And because of the greater volume of water, large lakes tend to be clearer, making it easier to spot the fish. Specifically, look for three- to six-foot-deep flats with clean sandy bottoms, rather than flats covered with dark detritus, against which pike are almost impossible to see.
Fishing pressure, meanwhile, has a telling impact on the number of trophy-class pike in a particular lake. As a general rule, the less accessible the area, the greater the chances of finding fish more than 35 inches long. In some cases, that might mean travelling a considerable distance across the water to reach a remote bay, or driving badly rutted logging roads to fish a lake that others have struck off their lists.
Remote doesn’t necessarily mean inaccessible, however. Some waters may simply be beyond the range of most anglers, as is the case with several excellent road-accessible lakes in the Yukon. Fly-in waters, as a rule, offer good skinny-water pike fishing simply because they’re subjected to relatively light fishing pressure.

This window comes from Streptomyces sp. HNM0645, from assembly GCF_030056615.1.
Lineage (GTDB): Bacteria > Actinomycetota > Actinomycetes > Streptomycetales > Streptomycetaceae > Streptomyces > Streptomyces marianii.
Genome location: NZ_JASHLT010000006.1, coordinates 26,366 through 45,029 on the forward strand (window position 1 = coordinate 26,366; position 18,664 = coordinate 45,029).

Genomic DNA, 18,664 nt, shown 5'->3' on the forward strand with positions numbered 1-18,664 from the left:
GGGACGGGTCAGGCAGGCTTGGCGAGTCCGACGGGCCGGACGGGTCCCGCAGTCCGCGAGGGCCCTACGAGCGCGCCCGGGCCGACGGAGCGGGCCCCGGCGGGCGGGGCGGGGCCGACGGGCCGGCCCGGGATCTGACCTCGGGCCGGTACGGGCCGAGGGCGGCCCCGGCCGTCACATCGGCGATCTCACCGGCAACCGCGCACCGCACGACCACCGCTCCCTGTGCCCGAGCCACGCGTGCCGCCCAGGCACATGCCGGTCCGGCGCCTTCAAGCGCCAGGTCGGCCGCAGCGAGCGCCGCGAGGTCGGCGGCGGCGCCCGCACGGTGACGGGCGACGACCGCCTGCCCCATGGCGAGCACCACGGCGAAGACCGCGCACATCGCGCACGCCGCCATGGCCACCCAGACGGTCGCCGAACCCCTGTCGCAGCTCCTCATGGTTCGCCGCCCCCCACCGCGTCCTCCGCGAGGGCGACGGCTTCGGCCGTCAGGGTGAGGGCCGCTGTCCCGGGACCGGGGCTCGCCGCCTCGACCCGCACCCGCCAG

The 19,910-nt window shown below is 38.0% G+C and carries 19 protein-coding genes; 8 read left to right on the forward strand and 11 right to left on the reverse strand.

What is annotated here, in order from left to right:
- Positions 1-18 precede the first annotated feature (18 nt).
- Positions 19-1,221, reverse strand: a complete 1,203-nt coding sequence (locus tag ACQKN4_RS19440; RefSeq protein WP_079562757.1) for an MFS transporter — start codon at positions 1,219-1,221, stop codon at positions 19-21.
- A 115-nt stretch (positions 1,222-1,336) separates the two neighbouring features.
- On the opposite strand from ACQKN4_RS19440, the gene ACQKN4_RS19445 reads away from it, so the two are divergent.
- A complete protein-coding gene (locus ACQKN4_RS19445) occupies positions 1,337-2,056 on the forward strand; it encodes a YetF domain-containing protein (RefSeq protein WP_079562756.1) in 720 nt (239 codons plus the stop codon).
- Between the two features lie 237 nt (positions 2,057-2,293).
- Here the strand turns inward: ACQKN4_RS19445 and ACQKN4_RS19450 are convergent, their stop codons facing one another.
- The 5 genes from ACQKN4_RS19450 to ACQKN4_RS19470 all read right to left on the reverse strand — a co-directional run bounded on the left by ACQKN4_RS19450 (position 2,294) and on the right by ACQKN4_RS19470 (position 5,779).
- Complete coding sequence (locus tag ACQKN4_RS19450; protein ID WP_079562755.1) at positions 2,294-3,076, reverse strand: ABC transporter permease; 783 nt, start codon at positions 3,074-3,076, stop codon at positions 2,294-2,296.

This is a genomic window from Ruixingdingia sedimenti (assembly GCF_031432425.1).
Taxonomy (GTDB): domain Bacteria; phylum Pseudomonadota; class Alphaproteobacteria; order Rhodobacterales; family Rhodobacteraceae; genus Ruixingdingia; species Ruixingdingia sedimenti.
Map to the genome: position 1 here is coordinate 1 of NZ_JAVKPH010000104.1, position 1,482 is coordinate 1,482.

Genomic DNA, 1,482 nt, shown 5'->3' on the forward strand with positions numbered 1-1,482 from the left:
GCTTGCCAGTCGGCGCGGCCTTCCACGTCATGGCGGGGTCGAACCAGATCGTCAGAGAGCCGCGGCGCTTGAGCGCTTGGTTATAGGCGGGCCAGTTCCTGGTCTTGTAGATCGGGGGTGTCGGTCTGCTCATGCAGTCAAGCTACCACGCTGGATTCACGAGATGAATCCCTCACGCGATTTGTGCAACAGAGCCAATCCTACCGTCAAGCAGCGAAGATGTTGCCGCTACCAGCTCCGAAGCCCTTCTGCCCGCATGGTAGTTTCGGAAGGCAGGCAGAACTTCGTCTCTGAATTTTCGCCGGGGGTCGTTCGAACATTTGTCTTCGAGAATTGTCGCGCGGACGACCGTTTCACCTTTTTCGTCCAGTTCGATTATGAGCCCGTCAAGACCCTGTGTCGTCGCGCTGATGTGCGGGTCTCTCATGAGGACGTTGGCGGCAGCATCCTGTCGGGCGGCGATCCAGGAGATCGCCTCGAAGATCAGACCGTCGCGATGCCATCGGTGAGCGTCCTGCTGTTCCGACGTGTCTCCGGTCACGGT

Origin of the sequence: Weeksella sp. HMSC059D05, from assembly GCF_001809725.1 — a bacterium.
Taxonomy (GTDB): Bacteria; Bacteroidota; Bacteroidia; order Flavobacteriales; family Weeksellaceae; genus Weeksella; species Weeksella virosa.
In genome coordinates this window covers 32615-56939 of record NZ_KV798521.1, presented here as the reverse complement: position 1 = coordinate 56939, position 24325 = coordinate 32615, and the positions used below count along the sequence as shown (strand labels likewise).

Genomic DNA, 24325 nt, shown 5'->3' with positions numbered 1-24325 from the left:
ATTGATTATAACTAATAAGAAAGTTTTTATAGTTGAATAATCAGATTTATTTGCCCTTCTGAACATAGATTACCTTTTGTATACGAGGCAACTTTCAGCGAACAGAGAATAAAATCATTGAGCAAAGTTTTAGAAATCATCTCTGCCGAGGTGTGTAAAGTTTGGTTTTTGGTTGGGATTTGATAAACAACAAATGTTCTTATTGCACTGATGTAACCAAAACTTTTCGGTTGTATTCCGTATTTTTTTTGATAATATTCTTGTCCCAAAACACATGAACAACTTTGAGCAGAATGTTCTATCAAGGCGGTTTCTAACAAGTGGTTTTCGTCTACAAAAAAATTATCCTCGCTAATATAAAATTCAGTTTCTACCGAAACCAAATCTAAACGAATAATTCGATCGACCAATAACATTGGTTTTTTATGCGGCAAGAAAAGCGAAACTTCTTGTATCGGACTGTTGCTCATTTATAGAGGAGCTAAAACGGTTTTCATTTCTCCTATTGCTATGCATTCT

In northern climes, the first half of the summer fishing season usually provides the best sight-fishing for pike. That’s because the aquatic vegetation is only just starting to emerge and visibility is still good. Same goes for the spring in more southerly waters, where the fall also offers good sight-fishing as the water cools and the weeds die off.
Shallow-water fishing can still be productive in northern waters even after the bays are choked with weeds during the latter half of the summer. Heavy weed growth can, however, make it difficult to sight-fish. Instead, you can run your fly or lure along the weedbed perimeter to trigger a strike from a fish lying in ambush.